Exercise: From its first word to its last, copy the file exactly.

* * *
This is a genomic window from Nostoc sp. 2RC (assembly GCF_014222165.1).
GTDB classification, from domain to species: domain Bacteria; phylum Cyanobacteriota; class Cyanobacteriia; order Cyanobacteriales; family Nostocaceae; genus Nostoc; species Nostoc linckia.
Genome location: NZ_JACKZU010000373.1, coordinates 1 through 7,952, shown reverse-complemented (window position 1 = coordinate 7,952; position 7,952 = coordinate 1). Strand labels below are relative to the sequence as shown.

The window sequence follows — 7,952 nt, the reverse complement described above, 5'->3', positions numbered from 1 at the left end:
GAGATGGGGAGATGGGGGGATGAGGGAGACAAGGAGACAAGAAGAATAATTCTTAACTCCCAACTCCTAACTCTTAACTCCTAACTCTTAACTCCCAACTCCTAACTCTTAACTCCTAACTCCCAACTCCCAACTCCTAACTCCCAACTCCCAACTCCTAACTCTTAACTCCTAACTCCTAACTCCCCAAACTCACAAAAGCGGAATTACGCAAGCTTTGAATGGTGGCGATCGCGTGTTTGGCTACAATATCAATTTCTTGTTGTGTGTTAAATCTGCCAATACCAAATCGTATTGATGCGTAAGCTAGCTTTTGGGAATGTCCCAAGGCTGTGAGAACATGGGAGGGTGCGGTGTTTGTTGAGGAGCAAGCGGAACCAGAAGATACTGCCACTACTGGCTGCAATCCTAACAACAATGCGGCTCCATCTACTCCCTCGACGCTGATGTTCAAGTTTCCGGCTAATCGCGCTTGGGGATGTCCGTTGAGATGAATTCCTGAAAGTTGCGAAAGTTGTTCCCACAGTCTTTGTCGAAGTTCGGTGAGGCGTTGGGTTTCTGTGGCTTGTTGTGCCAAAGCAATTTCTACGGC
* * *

This is a genomic window from Nostoc sp. 2RC (assembly GCF_014222165.1).
GTDB classification, from domain to species: domain Bacteria; phylum Cyanobacteriota; class Cyanobacteriia; order Cyanobacteriales; family Nostocaceae; genus Nostoc; species Nostoc linckia.
Genome location: NZ_JACKZU010000373.1, coordinates 1 through 7,952, shown reverse-complemented (window position 1 = coordinate 7,952; position 7,952 = coordinate 1). Strand labels below are relative to the sequence as shown.

The window sequence follows — 7,952 nt, the reverse complement described above, 5'->3', positions numbered from 1 at the left end:
GAGATGGGGAGATGGGGGGATGAGGGAGACAAGGAGACAAGAAGAATAATTCTTAACTCCCAACTCCTAACTCTTAACTCCTAACTCTTAACTCCCAACTCCTAACTCTTAACTCCTAACTCCCAACTCCCAACTCCTAACTCCCAACTCCCAACTCCTAACTCTTAACTCCTAACTCCTAACTCCCCAAACTCACAAAAGCGGAATTACGCAAGCTTTGAATGGTGGCGATCGCGTGTTTGGCTACAATATCAATTTCTTGTTGTGTGTTAAATCTGCCAATACCAAATCGTATTGATGCGTAAGCTAGCTTTTGGGAATGTCCCAAGGCTGTGAGAACATGGGAGGGTGCGGTGTTTGTTGAGGAGCAAGCGGAACCAGAAGATACTGCCACTACTGGCTGCAATCCTAACAACAATGCGGCTCCATCTACTCCCTCGACGCTGATGTTCAAGTTTCCGGCTAATCGCGCTTGGGGATGTCCGTTGAGATGAATTCCTGAAAGTTGCGAAAGTTGTTCCCACAGTCTTTGTCGAAGTTCGGTGAGGCGTTGGGTTTCTGTGGCTTGTTGTGCCAAAGCAATTTCTACGGC